9 Aug 2016

Big freeze lingers, snow leaves power poles 'broken like twigs'

9:59 am on 9 August 2016

The Napier-Taupō highway remains closed and hundreds are still without power after the weekend's snowstorm.

Stock were trapped with snow up to the tops of fences around Lochinver Station today.

Lochinver Station on the Rangitaiki Plains near Taupō. Photo: Supplied / Riley Massey

In Taupō district back country, 150 power poles are still down, broken and twisted by the weekend's snowstorm. Two hundred homes are without power, and fixing the lines will take more than a week.

Crews from lines company Unison have been able to work near the rural roads that are being cleared, but still can't reach more isolated areas where most of the damage is.

In the northern Hawke's Bay high country - where another 200 properties remain without electricity - Unison is uncovering more damage as crews dig through the snow.

Unison spokesperson Danny Gough said damage was extensive within a 60km radius.

He was hoping to get Hawke's Bay customers reconnected in the next two to four days and crews would then move to help lines workers in the Taupō and Rangitaikei areas, which were far worse.

"We're dealing with a metre of snow in some of those cross country areas," said Mr Gough.

"It's almost like a war zone - we've got poles that have just been been broken like twigs, trees and vegetation and all sorts of other rubble across the lines and the poles."

Lines crews are also warning about children playing near where power lines are lying on the ground.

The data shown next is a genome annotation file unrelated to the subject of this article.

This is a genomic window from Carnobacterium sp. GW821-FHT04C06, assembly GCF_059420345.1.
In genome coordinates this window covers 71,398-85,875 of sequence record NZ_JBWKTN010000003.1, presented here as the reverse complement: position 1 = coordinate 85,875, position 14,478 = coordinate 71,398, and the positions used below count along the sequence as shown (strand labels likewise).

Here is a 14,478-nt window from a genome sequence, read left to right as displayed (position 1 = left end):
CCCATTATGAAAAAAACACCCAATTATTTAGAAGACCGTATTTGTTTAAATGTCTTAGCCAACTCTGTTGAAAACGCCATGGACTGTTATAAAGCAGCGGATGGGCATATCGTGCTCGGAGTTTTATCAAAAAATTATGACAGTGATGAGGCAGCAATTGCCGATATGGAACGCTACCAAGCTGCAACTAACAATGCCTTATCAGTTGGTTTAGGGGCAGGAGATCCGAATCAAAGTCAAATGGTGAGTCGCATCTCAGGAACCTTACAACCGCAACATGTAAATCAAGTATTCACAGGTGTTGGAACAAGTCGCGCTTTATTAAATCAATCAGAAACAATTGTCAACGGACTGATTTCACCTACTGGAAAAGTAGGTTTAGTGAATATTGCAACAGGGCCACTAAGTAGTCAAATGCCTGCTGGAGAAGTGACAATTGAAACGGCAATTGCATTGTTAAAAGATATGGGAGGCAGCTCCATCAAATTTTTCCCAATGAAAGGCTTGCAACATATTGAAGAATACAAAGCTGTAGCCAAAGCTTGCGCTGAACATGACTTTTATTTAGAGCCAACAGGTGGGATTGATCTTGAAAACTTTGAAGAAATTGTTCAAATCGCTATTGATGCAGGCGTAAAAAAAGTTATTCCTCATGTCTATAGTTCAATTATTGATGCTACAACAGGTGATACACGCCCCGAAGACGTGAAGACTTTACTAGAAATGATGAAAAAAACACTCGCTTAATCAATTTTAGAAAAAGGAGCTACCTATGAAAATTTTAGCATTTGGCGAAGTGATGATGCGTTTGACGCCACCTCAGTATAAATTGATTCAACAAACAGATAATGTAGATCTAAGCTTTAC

Fonterra Hawke's Bay area manager Tony Haslett said last night power had been restored to all but 15 farms in the area, and the remainder had had generators connected. But Fonterra tankers had not been able to collect milk from three farms on the Napier-Taupō Road.

Sue Maxwell farms at Tutira, north of Napier, and said power went off on Friday and was off for most of the weekend - but she was able to get by.

"We've got a fire. All these people that have been talked into heat pumps must have regretted it this winter

"We've got gas stoves, gas lights, the farm does have a generator. You're just used to managing.

"Rural people are self-sufficient, because you have to be."

A community meeting will be held at Rangitaiki at midday so people can speak to officials from Unison, Civil Defence and local government and find out how the clean up is progressing.

It will be held at the Rangitaiki Tavern, whose publican Duncan Klaus said people in the area, which is south of Taupō, were working together to help each other.

"We as a community stick together anyway, but there's quite a lot of showers, that sort of thing.

"A private contractors brought in about 16 gen-sets over the last two days. Yeah we look after eachother, we've got to."

The Transport Agency is hoping to re-open the Napier-Taupō road (SH5) this morning.

A slip has closed State Highway 2 at the Waimana Gorge, between Awakeri and Opotiki, in Bay of Plenty, the Transport Agency says.

The main South Island roads are open but drivers are advised to watch out for ice and grit and to carry chains on alpine passes.

Winter driving conditions also exist in Canterbury and Nelson and Blenheim, and drivers are warned to watch out for ice.

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